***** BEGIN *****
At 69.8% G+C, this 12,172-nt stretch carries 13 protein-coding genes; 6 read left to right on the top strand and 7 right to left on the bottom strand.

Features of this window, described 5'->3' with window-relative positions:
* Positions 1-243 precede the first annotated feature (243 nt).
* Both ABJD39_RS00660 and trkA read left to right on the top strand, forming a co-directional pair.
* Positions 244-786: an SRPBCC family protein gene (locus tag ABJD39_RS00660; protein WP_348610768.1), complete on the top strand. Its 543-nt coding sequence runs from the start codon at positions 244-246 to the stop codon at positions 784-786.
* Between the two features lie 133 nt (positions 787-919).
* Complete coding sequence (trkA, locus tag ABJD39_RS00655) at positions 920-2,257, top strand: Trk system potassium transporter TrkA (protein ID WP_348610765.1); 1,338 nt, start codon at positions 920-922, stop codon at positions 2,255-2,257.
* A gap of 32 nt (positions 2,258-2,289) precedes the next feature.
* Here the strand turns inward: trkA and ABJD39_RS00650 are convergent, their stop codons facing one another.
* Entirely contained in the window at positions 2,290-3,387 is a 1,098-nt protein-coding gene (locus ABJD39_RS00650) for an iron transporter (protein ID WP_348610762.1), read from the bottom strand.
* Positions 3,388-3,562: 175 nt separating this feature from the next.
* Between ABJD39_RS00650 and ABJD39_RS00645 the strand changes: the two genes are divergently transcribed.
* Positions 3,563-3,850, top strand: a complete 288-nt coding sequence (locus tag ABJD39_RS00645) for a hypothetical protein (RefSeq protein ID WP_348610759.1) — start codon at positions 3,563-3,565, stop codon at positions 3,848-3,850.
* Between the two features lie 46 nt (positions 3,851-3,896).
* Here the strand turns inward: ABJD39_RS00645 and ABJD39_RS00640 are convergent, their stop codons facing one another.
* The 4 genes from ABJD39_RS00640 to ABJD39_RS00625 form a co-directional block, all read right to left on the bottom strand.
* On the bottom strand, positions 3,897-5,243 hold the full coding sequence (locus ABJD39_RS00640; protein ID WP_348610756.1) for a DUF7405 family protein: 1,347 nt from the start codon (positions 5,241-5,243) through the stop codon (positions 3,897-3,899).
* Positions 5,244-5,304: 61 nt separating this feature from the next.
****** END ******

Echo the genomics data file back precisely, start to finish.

At 69.8% G+C, this 12,172-nt stretch carries 13 protein-coding genes; 6 read left to right on the top strand and 7 right to left on the bottom strand.

Features of this window, described 5'->3' with window-relative positions:
* Positions 1-243 precede the first annotated feature (243 nt).
* Both ABJD39_RS00660 and trkA read left to right on the top strand, forming a co-directional pair.
* Positions 244-786: an SRPBCC family protein gene (locus tag ABJD39_RS00660; protein WP_348610768.1), complete on the top strand. Its 543-nt coding sequence runs from the start codon at positions 244-246 to the stop codon at positions 784-786.
* Between the two features lie 133 nt (positions 787-919).
* Complete coding sequence (trkA, locus tag ABJD39_RS00655) at positions 920-2,257, top strand: Trk system potassium transporter TrkA (protein ID WP_348610765.1); 1,338 nt, start codon at positions 920-922, stop codon at positions 2,255-2,257.
* A gap of 32 nt (positions 2,258-2,289) precedes the next feature.
* Here the strand turns inward: trkA and ABJD39_RS00650 are convergent, their stop codons facing one another.
* Entirely contained in the window at positions 2,290-3,387 is a 1,098-nt protein-coding gene (locus ABJD39_RS00650) for an iron transporter (protein ID WP_348610762.1), read from the bottom strand.
* Positions 3,388-3,562: 175 nt separating this feature from the next.
* Between ABJD39_RS00650 and ABJD39_RS00645 the strand changes: the two genes are divergently transcribed.
* Positions 3,563-3,850, top strand: a complete 288-nt coding sequence (locus tag ABJD39_RS00645) for a hypothetical protein (RefSeq protein ID WP_348610759.1) — start codon at positions 3,563-3,565, stop codon at positions 3,848-3,850.
* Between the two features lie 46 nt (positions 3,851-3,896).
* Here the strand turns inward: ABJD39_RS00645 and ABJD39_RS00640 are convergent, their stop codons facing one another.
* The 4 genes from ABJD39_RS00640 to ABJD39_RS00625 form a co-directional block, all read right to left on the bottom strand.
* On the bottom strand, positions 3,897-5,243 hold the full coding sequence (locus ABJD39_RS00640; protein ID WP_348610756.1) for a DUF7405 family protein: 1,347 nt from the start codon (positions 5,241-5,243) through the stop codon (positions 3,897-3,899).
* Positions 5,244-5,304: 61 nt separating this feature from the next.